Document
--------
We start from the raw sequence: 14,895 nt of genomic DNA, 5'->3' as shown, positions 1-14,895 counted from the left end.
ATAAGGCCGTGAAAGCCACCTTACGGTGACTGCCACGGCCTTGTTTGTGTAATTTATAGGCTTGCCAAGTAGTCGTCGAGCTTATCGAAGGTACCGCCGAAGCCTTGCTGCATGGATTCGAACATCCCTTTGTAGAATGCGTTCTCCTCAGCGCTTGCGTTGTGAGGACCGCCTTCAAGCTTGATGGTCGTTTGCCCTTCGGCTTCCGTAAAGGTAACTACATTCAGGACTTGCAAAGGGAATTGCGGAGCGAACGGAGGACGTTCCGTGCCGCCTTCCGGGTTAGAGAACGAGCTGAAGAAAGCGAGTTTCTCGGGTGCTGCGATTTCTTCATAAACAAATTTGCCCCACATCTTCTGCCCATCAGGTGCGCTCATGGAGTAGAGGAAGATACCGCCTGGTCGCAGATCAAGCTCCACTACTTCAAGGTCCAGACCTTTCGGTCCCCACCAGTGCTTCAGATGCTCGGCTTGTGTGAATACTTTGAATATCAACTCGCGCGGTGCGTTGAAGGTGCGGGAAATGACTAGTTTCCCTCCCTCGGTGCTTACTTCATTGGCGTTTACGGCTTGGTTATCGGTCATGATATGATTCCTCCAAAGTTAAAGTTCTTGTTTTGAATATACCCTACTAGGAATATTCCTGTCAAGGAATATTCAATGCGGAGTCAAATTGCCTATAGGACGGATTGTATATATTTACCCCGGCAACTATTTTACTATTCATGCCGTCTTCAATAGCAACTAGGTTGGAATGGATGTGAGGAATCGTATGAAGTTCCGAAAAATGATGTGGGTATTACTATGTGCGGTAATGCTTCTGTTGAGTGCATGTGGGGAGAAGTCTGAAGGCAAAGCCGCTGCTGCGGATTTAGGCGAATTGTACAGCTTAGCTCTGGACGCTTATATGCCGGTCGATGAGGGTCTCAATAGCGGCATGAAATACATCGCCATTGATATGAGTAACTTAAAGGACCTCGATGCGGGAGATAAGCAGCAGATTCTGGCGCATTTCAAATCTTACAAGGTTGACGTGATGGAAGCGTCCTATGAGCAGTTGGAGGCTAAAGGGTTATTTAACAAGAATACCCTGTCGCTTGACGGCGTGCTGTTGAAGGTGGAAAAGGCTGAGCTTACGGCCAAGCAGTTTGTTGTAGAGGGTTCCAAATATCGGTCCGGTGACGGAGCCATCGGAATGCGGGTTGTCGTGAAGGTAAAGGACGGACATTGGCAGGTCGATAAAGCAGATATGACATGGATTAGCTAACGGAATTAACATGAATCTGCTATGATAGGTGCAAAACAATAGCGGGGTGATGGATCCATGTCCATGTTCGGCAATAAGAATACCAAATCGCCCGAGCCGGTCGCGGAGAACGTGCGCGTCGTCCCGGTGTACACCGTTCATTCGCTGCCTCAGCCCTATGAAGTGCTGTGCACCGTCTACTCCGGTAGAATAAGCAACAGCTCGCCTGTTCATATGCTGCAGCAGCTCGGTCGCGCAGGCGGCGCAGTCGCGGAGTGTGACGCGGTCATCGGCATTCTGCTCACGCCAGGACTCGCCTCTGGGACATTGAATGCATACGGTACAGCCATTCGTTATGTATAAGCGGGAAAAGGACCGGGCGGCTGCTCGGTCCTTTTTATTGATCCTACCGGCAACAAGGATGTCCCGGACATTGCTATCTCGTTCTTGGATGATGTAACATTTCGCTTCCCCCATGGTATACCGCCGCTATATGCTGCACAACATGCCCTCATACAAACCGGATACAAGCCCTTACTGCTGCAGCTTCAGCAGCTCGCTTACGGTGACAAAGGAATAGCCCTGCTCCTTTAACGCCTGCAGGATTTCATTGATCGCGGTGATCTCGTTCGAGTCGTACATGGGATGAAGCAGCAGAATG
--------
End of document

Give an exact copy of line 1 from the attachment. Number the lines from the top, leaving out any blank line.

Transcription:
We start from the raw sequence: 14,895 nt of genomic DNA, 5'->3' as shown, positions 1-14,895 counted from the left end.